The Friends of WNYC Transmitter Park
Friends of WNYC Transmitter Park (FTP) is a community-based all volunteer group founded in December 2016.
The mission of the Friends of Transmitter Park is to protect and care for WNYC Transmitter Park in partnership with the local community and NYC Department of Parks and Recreation. We treasure Transmitter Park as a sanctuary and refuge for insects, birds, plants and wildlife, and honor it as a sacred common space for all Greenpoint residents and visitors. As our neighborhood undergoes drastic transformation, we seek to preserve the spirit of Transmitter Park, especially the equity of access to the waterfront, open air, and passive natural green space, which we regard as an inviolable human right. The Friends of Transmitter Park pledge to serve as stewards of the park and representatives of the Greenpoint community as we fulfill our mission to safeguard and cultivate Transmitter Park for the benefit and enjoyment of all.
WNYC Transmitter Park is a 1.6-acre waterfront destination park located along the East River in Greenpoint, Brooklyn where Greenpoint Avenue terminates at the river. The park opened in 2012 after a two-year, $12 million redevelopment project. The park offers natural wetland landscaping, a nautically-themed children’s play area, a pedestrian bridge and a pier with stunning views of Manhattan.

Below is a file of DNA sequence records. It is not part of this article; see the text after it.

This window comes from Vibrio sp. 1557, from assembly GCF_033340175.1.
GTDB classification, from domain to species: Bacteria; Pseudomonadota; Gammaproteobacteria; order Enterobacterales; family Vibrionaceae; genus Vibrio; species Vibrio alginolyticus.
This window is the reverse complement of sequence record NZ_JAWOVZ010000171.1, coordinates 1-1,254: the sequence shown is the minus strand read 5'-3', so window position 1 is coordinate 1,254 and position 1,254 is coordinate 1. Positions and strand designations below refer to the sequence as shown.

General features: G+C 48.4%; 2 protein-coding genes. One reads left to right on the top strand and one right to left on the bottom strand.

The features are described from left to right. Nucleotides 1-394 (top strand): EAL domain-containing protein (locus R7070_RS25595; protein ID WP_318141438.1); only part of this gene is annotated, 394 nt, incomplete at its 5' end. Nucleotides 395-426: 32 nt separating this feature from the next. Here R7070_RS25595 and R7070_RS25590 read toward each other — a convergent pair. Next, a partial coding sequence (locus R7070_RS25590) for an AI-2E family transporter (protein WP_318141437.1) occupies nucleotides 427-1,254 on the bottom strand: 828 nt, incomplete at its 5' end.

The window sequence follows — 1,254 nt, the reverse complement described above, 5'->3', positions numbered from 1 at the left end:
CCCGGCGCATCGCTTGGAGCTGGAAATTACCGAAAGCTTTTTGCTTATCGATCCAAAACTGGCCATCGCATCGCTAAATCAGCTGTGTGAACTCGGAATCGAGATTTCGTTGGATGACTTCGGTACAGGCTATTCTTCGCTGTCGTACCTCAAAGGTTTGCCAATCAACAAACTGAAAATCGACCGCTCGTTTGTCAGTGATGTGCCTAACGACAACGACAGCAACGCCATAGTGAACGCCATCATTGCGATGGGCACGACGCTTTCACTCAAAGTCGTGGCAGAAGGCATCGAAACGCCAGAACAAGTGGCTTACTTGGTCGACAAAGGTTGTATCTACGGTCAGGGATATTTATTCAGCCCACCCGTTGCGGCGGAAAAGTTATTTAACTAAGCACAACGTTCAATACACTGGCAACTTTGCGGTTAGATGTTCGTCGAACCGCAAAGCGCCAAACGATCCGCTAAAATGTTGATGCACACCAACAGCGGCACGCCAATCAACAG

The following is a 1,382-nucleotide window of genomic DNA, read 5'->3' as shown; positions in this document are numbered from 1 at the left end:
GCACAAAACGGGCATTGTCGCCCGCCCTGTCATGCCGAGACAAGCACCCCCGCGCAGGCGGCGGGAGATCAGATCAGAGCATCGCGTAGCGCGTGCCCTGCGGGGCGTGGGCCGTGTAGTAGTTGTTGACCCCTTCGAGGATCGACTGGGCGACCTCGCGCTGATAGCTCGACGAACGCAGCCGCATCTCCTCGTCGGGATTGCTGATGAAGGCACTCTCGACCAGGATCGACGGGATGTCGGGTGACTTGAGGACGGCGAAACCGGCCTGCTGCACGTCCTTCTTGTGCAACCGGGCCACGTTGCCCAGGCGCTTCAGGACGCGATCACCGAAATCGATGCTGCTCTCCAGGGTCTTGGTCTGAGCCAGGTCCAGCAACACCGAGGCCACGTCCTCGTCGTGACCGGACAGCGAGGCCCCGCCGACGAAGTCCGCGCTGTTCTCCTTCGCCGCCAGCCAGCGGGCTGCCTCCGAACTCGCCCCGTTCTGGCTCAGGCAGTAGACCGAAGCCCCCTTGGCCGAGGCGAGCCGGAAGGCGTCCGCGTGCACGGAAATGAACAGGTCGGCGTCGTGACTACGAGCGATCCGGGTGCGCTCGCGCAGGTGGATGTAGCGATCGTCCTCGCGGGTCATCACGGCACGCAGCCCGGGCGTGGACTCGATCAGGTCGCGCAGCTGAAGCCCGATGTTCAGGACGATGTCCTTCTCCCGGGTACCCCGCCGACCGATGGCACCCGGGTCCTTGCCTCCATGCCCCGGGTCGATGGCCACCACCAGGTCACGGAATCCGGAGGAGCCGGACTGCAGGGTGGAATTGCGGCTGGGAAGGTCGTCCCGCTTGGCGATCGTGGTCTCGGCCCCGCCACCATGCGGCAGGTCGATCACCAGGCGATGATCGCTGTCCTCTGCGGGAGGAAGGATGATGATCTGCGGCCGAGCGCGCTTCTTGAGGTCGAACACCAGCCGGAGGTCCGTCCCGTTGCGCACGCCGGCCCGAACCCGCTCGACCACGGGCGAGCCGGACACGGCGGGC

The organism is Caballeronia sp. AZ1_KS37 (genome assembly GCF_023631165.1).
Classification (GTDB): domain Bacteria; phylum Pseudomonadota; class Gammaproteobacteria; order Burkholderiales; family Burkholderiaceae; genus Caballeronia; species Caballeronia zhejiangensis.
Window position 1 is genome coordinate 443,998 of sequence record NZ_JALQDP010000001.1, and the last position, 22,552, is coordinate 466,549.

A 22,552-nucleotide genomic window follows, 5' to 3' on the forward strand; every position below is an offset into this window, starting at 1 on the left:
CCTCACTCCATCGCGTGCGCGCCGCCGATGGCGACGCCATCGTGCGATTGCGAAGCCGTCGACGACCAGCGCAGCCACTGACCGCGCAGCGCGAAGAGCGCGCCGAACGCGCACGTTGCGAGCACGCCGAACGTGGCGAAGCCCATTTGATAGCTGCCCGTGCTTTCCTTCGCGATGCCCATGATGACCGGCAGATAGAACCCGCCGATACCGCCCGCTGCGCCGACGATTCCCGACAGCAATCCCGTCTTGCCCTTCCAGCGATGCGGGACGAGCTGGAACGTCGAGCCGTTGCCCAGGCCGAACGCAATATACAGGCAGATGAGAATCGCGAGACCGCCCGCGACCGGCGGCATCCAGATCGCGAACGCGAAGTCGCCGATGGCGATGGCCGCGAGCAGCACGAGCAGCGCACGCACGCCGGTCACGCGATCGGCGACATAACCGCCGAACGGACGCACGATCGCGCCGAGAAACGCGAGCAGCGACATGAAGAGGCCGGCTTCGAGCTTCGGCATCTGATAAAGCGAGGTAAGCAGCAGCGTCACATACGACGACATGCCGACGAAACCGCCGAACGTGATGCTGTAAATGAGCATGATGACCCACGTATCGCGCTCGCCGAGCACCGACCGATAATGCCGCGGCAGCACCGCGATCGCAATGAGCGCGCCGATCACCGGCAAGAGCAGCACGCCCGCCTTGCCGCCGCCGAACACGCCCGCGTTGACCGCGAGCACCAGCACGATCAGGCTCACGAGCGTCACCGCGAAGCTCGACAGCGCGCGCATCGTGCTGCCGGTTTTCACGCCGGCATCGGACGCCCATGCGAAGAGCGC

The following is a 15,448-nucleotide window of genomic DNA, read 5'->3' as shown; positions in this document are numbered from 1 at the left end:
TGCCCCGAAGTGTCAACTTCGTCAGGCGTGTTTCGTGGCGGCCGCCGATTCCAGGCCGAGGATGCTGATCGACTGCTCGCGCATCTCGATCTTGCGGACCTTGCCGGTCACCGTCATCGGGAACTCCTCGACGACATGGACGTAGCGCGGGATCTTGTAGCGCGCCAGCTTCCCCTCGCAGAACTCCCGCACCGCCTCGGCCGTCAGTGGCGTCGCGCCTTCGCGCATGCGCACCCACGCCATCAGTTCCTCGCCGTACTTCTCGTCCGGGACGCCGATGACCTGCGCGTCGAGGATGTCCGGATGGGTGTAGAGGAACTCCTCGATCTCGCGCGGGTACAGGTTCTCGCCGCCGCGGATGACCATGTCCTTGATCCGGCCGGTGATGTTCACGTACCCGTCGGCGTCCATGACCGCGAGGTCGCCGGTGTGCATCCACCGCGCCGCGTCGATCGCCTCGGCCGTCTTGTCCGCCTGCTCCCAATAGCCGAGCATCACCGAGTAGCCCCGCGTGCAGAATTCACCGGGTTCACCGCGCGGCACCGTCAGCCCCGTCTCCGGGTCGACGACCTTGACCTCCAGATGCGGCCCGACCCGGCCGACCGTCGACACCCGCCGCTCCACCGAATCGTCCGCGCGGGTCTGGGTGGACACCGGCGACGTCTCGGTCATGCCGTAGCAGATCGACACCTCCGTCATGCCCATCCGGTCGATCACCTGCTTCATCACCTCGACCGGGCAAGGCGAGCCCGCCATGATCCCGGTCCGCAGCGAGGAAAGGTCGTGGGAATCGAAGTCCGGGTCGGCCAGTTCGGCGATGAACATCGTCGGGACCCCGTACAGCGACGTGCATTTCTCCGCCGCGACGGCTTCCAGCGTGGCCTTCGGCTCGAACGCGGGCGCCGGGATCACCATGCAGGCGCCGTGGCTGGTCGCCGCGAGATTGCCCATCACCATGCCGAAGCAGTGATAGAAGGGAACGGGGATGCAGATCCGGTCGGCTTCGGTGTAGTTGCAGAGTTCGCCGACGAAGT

Plan Your Visit
Subway: G to Greenpoint Ave
Ferry: East River Ferry to India Street Pier
- Lawn and benches for passive recreation
- Native plant gardens
- Playground with spray shower
Greenpoint became a thriving community in the 1850s. Ferry service began to shuttle passengers across the East River from the current site of the park to 10th, 14th and 23rd Streets in Manhattan. The pedestrian bridge in the park crosses over an excavated ferry slip. Following the construction of the Brooklyn Bridge in 1883 and subsequent bridges and tunnels, ferry use began to decline and was eventually eliminated. By the 1930s, the unused Greenpoint ferry slip –surrounded by low-scale buildings that would not create transmission interference – was ideal for transmission of WNYC’s programming.
WNYC radio station, the “voice of New York City,” was founded in 1924. Programming was broadcast through a transmitter located on the 25th floor of the Municipal Building in downtown Manhattan. The construction of skyscrapers throughout lower Manhattan in the 1920s and 1930s created interference for WNYC’s transmission signal. For over 50 years, WNYC transmitted from what is now the park. The property include a building with simple Art Deco detailing and two four-legged galvanized steel structures that rose 304 feet in the air – Greenpoint’svery own Eiffel Towers! The transmitter was used until 1990, when the station began broadcasting from the Meadowlands in New Jersey. The two towers were torn down several years later, but the small one-story building remains. There is still a stone plaque that reads “Transmitter House of Radio Station WNYC, Constructed 1936.”
Friends of WNYC Transmitter Park (FWTP) is fiscally sponsored by Open Space Alliance for North Brooklyn (OSA). For more information about OSA, please visit www.osanb.org.